The Yankees has returned Rizzuto, Dimaggo, Chandler, Keller, Heinrich and Ruffing, but weren't the same dynastic force they were before the war. Their players had aged and their manager was gone. The Yankees did beat the Dodgers in the 1947 World Series but Larry MacPhail was forced out of ownership due to his actions at the parties after the victory.

The Yankees fared very well during the war, all things considered. The won the AL pennant three times and the World Series twice while it was going on, and even in the years that their financial resources and large minor league system couldn't buoy them to the top, they still finished 3rd and 4th.

[As you can tell if you click through the hyperlinks, I relied heavily on Yankees Century by Glenn Stout and Dick Johnson and For The Good Of The Country by David Finoli. Both were invaluable resources in generating this post.]

The Green Light Letter & The Dawn Of Night Baseball

According to Census data, roughly 16.1 million Americans served in World War II. The entire population of the US at the time President Roosevelt passed the Selective Training and Service Act was about 133 million, meaning that better than 12 percent of the country aided with some part of the war. Which means that almost a quarter of males of any age were enlisted and a much, much higher portion of those who were able-bodied served the country.

This is a way of saying that the 500 major league and approximately 5,000 minor league baseball players that put their lives on hold to join the Armed Forces were only a small part of a much larger event. World War II occurred on such a grandiose scale and altered the industries in our country so dramatically, that it's difficult even to imagine for someone my age who has only lived through the Gulf War and recent conflicts in Iraq in Afghanistan.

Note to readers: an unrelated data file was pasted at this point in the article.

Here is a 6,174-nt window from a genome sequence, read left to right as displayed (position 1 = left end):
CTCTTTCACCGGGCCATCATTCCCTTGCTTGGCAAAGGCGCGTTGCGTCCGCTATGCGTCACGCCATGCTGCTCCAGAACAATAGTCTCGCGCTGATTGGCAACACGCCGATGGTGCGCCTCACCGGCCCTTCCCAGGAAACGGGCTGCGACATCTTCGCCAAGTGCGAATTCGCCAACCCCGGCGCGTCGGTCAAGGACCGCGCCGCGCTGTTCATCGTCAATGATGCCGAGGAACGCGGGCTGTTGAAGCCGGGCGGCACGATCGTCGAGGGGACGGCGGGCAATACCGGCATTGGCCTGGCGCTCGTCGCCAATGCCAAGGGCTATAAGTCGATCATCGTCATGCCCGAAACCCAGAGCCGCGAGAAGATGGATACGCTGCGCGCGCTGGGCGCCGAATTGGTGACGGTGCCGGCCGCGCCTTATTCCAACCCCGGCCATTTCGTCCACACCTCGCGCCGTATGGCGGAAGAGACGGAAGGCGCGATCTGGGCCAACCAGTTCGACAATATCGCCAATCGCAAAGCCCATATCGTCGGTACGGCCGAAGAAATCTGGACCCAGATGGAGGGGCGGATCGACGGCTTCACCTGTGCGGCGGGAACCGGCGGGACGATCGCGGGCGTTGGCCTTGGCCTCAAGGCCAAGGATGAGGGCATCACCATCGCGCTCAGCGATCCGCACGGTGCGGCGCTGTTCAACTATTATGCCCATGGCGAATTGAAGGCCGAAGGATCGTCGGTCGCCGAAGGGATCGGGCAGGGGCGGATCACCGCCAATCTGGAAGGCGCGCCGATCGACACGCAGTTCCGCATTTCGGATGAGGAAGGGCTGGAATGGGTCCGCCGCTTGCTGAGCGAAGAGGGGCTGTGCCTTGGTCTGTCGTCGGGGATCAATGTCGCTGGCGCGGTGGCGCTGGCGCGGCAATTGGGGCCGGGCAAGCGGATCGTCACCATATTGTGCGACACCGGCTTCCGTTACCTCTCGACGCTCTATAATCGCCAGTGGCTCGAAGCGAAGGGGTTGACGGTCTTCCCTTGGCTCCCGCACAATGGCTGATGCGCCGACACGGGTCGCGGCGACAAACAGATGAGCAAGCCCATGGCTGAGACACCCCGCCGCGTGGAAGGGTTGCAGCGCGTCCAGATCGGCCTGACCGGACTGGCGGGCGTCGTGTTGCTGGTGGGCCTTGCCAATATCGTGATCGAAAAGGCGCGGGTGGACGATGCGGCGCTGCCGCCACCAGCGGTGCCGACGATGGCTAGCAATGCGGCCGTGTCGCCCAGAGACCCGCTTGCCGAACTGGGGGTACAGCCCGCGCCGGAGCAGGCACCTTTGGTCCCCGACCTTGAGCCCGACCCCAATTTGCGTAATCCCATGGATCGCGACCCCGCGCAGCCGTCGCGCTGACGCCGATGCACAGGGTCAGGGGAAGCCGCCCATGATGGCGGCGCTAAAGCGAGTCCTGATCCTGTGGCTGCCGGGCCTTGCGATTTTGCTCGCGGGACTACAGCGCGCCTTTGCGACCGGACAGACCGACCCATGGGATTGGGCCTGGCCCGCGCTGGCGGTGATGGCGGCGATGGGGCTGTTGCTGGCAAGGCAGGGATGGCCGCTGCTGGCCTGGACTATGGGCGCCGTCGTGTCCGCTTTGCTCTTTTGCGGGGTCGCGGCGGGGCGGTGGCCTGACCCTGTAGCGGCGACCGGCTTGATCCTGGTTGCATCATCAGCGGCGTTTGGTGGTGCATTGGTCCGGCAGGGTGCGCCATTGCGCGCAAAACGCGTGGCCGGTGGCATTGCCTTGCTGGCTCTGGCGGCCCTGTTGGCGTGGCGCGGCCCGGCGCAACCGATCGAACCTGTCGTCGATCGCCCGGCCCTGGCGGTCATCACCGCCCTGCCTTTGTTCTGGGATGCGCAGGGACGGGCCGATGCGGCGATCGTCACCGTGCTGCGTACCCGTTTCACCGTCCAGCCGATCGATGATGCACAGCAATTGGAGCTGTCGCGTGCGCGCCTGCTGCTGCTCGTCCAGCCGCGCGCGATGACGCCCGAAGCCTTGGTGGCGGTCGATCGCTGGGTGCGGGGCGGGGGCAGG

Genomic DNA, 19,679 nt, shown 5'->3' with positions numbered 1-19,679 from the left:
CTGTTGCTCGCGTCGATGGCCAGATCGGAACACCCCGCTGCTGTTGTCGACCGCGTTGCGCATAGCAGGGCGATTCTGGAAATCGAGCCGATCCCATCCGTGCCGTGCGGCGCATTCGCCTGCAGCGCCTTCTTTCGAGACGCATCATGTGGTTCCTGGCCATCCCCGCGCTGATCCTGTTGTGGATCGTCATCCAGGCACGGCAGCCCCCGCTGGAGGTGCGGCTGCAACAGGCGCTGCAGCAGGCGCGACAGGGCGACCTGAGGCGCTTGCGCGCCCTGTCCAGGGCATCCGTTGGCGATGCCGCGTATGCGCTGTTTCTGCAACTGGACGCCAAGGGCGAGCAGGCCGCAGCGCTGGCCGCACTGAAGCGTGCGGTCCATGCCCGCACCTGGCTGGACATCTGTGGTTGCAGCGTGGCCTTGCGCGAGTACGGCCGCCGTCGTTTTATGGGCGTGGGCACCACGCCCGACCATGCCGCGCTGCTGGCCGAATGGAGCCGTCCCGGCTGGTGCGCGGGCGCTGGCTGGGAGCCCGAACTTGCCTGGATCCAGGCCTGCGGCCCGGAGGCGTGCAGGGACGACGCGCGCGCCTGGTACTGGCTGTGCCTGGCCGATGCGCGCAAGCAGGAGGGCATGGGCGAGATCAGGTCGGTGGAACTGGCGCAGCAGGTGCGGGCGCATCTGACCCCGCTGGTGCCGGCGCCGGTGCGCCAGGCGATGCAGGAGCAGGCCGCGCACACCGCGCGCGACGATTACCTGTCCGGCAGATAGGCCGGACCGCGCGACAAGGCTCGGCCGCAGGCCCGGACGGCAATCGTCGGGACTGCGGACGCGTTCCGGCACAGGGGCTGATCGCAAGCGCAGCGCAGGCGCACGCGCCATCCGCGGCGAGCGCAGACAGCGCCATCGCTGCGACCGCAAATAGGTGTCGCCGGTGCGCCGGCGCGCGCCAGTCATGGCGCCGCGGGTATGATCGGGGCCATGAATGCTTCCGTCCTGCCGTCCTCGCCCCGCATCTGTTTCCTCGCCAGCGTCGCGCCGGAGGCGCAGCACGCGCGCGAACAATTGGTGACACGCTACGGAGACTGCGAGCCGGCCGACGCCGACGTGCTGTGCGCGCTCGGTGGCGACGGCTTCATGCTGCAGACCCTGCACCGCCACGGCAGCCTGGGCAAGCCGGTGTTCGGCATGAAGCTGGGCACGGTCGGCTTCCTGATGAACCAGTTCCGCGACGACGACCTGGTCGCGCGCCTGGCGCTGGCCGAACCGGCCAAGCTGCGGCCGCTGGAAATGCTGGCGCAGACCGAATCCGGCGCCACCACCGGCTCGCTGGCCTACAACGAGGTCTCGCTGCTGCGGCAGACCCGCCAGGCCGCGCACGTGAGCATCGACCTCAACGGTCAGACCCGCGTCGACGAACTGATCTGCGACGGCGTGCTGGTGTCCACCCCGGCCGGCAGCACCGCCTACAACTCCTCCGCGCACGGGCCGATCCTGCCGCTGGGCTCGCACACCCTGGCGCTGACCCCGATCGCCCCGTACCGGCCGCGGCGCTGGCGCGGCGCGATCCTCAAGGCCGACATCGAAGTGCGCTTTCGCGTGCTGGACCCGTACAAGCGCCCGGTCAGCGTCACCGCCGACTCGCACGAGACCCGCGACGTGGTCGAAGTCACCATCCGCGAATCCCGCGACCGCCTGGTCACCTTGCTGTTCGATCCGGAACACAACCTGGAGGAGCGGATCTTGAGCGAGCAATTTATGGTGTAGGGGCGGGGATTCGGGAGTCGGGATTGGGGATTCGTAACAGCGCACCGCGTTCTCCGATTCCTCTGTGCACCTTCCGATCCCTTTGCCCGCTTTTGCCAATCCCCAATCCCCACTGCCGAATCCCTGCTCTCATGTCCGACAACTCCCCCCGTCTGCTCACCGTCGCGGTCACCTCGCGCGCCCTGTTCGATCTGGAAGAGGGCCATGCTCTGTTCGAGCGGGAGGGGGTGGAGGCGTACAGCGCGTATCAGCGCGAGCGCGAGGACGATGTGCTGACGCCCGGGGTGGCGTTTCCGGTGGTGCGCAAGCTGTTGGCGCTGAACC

Now, we selfishly couldn't accept our favorite athletes going to war, and because of the current nature of international conflict of the level of weapons technology, we don't have to imagine ourselves shipping out hostile areas on the other side of the Earth unless we choose to. During World War II, kids probably dreamed of being drafted into the Army and fighting the Nazis or in the Pacific. Now it's more likely they go to sleep thinking about being drafted by their favorite sports franchise and fighting against their opposition.

The one document that inextricably links baseball and World War II was the "Green Light Letter" sent from President Roosevelt to Commisioner Kenesaw Mountain Landis. It was a response to this letter to the President written by Landis, asking if baseball should continue to operate during the war. It's hard to imagine now, but it was a very serious question at the time as World War I shortened the 1918 Major League schedule and the 1919 season might not have been played at all if not for the Armistice that today celebrates.